VIENNA - About a third of the CT scans performed in patients younger than 35 could be replaced by other modalities, concludes a Norwegian study presented Tuesday at the European Congress of Radiology (ECR). Meanwhile, a survey in the region of Essen, Germany, found that many pediatricians lack basic knowledge of radiation exposures for various chest indications.
CT overuse in Norway
Researchers estimate that at least 50% of the global radiation dose is caused by CT exams. And even though patients younger than 35 are more sensitive than older adults to the effects of ionizing radiation, the indications for which CT is used continue to rise worldwide, said Dr. Heljä Oikarinen, Ph.D., from Oulu University Hospital in Oulu, Finland.
Because studies show risk is much higher in patients younger than 35, the retrospective study of more than 200 patients aimed to determine "if the CT examinations done on patients under 35 years old were justified, and if they were not justified, whether a more justifiable imaging model had been available," Oikarinen said at the ECR session.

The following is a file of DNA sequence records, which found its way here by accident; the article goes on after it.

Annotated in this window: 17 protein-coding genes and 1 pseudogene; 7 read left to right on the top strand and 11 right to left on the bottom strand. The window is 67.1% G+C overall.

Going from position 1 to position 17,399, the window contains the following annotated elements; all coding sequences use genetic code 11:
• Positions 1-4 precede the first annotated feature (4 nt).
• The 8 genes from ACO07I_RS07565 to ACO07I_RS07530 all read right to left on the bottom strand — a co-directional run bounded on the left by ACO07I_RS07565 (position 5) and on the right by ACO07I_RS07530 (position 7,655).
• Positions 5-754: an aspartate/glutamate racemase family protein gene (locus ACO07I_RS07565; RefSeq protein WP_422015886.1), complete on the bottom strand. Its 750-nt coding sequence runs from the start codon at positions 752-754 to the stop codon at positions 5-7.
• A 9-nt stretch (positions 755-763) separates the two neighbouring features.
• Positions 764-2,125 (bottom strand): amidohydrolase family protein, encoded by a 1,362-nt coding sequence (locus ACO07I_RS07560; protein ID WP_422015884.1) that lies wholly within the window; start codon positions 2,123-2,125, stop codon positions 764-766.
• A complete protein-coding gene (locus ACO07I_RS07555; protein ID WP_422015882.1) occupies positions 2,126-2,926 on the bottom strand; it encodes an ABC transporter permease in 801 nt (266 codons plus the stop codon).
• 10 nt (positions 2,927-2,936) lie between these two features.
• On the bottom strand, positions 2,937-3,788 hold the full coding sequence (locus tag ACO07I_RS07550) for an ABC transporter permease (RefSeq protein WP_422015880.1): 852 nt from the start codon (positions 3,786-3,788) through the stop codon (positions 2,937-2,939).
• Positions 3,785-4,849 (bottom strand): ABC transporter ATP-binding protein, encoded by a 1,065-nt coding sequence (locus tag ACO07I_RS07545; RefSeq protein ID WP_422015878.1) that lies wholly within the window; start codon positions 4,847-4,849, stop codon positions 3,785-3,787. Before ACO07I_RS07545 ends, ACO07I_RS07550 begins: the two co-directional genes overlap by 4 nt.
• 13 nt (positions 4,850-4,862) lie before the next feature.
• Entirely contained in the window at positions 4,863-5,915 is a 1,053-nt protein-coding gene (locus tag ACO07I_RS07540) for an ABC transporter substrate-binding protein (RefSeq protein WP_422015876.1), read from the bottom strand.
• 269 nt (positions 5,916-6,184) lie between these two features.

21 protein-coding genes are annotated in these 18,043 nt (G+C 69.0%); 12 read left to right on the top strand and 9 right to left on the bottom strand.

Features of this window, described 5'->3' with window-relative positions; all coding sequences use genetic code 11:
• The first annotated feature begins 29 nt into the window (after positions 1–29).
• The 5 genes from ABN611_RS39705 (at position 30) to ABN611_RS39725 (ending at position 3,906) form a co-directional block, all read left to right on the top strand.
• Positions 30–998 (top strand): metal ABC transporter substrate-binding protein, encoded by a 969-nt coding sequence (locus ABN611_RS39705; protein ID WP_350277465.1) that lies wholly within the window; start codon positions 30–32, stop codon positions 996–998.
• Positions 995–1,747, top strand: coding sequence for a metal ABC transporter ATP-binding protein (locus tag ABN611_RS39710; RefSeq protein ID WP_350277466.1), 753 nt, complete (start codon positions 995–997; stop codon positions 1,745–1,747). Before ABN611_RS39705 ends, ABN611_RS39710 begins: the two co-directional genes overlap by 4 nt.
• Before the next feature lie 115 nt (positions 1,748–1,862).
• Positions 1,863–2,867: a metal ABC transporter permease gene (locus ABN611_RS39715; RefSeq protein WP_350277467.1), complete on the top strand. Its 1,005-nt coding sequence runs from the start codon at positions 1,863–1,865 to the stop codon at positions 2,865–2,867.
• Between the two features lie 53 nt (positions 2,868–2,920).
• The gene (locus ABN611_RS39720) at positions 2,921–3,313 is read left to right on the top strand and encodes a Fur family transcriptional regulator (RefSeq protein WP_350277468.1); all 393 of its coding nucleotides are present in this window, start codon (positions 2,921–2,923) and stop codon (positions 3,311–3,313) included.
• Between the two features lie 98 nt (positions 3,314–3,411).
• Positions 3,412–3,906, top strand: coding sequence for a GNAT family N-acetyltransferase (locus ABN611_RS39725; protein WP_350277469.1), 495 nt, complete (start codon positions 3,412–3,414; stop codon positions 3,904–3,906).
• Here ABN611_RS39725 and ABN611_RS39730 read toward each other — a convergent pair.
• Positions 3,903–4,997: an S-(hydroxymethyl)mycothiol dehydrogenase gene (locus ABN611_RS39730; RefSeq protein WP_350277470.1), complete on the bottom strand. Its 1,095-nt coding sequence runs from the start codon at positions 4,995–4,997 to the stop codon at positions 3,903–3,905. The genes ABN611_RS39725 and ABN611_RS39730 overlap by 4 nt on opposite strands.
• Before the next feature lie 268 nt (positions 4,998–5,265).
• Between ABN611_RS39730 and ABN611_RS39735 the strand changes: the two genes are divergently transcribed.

The study looked at exams performed on patients younger than 35 over a year's time, including 50 CT scans of the head and approximately 30 each of the lumbar spine, cervical spine, abdomen, nasal sinuses, and trauma.
"We chose exams that we thought could be replaced by another examination if necessary. ... With CT of the lumbar spine, for example, MRI is indicated for evaluating disk syndrome of the lumbar-sacral area in young patients, while CT is usually indicated in trauma or punctural fixation," she said.
Abdominal cases were so variable, need had to be considered on a case-by-case basis. With head imaging, MRI is indicated in elective cases, whereas CT is justified in trauma, bleeding, and acute stroke, she said. In the sinuses, CT is indicated for functional endoscopic sinus surgery, and in the spine, CT is sometimes indicated in trauma cases.
Overall, about 30% (n = 59) of the exams being performed in the hospital weren't justified with CT. In the lumbar spine, 77% were unjustified, and in abdominal CT and CT of the head, about 35% were unjustified, according to the classification system the investigators had designed.
Thirty percent of the CT exams of the nasal sinuses could have been replaced, but all but one case (3%) of cervical spine CTs were justified, along with 100% of the trauma cases, Oikarinen said. Most of the cases could have been replaced with MRI, with fluoroscopy indicated in some abdominal cases.